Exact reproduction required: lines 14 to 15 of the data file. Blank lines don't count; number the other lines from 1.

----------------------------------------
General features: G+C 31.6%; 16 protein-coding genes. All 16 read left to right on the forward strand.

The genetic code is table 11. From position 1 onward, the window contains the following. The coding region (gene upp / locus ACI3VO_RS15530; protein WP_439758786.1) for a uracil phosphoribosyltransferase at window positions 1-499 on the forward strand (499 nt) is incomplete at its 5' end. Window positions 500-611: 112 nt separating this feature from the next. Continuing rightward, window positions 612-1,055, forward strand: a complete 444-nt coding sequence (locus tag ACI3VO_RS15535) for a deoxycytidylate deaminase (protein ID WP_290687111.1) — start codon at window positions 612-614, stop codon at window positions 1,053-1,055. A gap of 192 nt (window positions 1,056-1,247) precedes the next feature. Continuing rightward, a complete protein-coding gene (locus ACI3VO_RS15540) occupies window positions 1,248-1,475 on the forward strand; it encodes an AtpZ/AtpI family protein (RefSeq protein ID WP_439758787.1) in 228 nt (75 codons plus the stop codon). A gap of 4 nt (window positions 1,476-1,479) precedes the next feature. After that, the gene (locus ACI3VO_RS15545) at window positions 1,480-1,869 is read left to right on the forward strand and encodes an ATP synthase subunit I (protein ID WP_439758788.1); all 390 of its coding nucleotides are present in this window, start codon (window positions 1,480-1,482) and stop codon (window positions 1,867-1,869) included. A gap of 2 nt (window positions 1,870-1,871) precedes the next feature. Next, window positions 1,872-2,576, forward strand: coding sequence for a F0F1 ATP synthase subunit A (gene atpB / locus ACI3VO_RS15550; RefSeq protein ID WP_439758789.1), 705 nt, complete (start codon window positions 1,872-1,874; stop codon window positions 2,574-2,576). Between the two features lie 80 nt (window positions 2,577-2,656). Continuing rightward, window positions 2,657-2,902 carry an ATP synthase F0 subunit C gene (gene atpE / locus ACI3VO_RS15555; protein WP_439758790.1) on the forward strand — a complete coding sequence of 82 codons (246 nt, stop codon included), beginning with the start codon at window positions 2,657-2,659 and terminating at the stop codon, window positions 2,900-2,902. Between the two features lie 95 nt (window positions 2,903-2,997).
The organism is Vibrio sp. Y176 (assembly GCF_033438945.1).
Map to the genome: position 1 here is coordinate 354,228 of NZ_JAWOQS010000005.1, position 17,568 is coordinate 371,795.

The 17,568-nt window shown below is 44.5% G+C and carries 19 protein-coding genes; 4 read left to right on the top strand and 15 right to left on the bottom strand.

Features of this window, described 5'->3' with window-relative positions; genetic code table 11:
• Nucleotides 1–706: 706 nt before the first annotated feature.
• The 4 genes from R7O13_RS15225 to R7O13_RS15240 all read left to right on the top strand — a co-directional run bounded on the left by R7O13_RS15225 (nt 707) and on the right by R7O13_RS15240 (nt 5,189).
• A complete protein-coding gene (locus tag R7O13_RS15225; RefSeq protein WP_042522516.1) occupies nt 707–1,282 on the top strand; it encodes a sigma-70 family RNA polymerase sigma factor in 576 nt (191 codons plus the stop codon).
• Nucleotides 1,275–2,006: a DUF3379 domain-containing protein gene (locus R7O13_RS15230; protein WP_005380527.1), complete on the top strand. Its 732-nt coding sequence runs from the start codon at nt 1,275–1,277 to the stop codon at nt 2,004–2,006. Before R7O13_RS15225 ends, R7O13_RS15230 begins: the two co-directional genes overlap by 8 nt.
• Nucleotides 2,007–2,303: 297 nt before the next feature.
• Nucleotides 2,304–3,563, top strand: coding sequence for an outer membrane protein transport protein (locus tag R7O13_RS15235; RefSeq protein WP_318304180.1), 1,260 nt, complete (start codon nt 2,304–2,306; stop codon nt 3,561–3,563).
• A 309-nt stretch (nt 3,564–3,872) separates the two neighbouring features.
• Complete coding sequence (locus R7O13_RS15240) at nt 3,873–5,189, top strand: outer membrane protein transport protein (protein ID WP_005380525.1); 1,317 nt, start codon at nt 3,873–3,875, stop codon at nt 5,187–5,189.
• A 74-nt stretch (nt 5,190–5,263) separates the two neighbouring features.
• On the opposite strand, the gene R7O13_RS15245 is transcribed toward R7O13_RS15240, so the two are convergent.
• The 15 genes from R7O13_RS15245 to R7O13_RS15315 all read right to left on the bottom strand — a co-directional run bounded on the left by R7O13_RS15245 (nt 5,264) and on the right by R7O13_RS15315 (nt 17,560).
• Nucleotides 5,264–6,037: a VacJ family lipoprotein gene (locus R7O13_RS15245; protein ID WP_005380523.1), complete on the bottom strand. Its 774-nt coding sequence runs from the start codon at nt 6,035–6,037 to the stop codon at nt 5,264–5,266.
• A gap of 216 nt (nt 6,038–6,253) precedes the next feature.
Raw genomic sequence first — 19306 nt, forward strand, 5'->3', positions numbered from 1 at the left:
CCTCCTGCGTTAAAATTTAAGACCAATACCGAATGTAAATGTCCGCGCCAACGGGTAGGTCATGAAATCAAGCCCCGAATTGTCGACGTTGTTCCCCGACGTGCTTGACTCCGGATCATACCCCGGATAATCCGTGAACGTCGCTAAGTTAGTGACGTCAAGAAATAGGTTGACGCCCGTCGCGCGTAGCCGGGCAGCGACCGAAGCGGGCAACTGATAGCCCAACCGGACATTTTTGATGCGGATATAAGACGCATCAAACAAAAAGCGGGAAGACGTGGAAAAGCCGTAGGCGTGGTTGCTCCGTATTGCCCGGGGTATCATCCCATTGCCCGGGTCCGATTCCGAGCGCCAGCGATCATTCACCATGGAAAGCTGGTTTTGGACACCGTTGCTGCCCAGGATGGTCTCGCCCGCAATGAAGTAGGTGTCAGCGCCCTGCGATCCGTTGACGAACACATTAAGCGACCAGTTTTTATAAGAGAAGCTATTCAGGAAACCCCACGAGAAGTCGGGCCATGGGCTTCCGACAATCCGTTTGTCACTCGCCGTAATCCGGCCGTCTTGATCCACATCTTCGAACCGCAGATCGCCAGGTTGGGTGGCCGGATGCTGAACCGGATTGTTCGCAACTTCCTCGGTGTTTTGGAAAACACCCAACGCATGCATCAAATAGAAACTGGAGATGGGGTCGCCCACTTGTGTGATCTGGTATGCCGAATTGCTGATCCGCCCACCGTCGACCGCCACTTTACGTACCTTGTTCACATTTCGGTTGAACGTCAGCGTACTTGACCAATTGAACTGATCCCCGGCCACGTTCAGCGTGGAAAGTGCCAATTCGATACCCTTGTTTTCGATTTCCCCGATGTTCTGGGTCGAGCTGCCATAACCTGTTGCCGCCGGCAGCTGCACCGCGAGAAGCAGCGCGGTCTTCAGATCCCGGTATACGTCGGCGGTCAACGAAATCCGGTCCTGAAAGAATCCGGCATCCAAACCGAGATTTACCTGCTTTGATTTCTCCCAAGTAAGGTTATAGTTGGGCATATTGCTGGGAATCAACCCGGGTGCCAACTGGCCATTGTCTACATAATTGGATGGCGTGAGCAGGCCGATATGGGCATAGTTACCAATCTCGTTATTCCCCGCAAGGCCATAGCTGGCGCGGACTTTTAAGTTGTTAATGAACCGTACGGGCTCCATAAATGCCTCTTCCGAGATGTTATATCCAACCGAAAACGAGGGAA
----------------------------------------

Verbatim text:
• Complete coding sequence (locus R7O13_RS15240) at nt 3,873–5,189, top strand: outer membrane protein transport protein (protein ID WP_005380525.1); 1,317 nt, start codon at nt 3,873–3,875, stop codon at nt 5,187–5,189.
• A 74-nt stretch (nt 5,190–5,263) separates the two neighbouring features.